Long-lasting gamma-ray burst of unknown origin detected, contradicts what is known about this phenomenon

December 30, 2022  12:58

Scientists at Northwestern University in Evanston, Illinois, USA have discovered a long burst of gamma rays that has an unknown origin and contradicts what humanity knows about this phenomenon.

Scientists have been studying gamma-ray bursts in the universe for several decades, and so it seemed that almost everything was known about them. Gamma-ray bursts are thought to fall into two groups: short bursts—lasting from 10 milliseconds to 2 seconds—caused by the merger of two neutron stars, a black hole and a neutron star, or two black holes; but this is only a theory, in practice no one has ever seen it before, and long outbursts—lasting from 2 seconds to 6 hours—that occur during a supernova explosion when the rapidly rotating core of a massive star collapses.

The sources of these two types of bursts have never been crossed before. But in December 2021, scientists saw a 50-second burst of gamma rays that was not associated with a supernova. This event, which was numbered GRB211211A, occurred 1.1 billion light-years from Earth. It was seen using the Fermi Gamma-ray Space Telescope and the multispectral telescope at the Neil Gehrels Swift Observatory.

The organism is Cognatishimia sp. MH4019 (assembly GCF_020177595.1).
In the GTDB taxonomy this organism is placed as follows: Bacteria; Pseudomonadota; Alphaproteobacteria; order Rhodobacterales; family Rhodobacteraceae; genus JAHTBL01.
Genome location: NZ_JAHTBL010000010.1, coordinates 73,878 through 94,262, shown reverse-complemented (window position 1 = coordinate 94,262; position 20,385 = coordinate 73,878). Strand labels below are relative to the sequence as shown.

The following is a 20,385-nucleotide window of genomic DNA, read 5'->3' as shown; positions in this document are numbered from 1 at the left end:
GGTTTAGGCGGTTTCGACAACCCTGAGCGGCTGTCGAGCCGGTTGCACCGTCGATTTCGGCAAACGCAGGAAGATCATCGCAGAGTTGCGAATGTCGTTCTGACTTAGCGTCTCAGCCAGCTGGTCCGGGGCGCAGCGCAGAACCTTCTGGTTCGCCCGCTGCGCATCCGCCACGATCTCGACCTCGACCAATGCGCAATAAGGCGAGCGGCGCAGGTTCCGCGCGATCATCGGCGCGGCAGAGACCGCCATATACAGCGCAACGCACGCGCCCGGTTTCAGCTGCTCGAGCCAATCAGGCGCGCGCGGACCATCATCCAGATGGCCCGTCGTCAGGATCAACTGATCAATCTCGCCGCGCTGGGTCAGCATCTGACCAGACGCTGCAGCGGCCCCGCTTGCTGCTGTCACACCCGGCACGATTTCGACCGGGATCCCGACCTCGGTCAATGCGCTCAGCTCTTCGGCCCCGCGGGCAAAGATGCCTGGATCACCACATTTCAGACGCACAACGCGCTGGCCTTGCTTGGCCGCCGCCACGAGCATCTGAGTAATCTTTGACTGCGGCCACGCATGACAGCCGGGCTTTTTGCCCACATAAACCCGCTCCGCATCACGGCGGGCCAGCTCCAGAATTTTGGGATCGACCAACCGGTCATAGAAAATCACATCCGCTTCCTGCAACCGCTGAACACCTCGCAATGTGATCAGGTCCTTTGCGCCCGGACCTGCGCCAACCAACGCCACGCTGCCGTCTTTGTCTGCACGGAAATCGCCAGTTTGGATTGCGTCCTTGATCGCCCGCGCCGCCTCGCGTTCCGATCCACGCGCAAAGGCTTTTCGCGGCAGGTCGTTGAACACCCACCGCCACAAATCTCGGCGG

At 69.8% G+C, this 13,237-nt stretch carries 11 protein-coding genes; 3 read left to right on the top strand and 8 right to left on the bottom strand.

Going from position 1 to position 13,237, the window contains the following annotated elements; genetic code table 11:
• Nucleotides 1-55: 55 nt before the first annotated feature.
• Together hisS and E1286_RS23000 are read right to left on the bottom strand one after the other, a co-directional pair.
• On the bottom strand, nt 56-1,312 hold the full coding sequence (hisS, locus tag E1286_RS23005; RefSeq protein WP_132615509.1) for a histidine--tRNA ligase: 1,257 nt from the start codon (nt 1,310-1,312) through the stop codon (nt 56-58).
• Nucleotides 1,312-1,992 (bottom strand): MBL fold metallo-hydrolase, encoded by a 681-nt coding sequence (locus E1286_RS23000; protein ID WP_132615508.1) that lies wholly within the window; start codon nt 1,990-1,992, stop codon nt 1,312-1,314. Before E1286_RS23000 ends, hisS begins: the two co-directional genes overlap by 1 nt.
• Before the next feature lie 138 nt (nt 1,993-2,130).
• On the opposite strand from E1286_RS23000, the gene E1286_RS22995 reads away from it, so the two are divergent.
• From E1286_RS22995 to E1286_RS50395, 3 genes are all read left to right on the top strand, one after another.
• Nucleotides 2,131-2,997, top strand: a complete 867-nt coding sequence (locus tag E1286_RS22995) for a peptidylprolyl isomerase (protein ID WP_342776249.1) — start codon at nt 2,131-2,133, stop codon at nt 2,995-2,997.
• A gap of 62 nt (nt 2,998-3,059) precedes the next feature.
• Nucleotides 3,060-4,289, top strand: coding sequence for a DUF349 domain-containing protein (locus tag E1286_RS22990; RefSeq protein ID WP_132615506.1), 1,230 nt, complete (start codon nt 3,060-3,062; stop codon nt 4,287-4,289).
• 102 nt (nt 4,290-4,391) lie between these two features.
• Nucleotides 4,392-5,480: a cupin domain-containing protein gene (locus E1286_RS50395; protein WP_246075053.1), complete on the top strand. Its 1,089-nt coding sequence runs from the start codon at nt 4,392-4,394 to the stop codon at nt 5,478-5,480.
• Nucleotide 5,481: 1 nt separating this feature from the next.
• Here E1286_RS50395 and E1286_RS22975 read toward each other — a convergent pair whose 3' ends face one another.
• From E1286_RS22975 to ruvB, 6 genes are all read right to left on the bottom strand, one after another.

Because long-lasting gamma-ray bursts always occur after a supernova explodes, this event has a long-lasting afterglow that can be found in all electromagnetic belts and last for about a week or even more. Scientists could point optical, infrared, and even radio telescopes at the site of the explosion and collect data on what happened. But this time, when scientists looked at the site of the gamma-ray burst with "optics," they didn't see supernova remnants or anything else. And this means that the cause of the burst of gamma rays is not at all the explosion of a supernova, as it was commonly assumed.

But even with neutron stars and/or black holes, this phenomenon is quite difficult to associate because their mass is usually not enough for long-term emission of energy in the gamma range. Perhaps an exception could be the merger of two black holes; but, as already mentioned, no one has ever observed such a thing.

Either way, the appearance of a long burst of gamma rays under unusual conditions will force scientists to change their understanding of the nature of this phenomenon. Both the James Webb Space Telescope, which has infrared sensors perfectly suited for the search for kilonovae, and the Einstein Probe X-ray telescope, which is scheduled to launch in 2023, will help them in their research in this domain.

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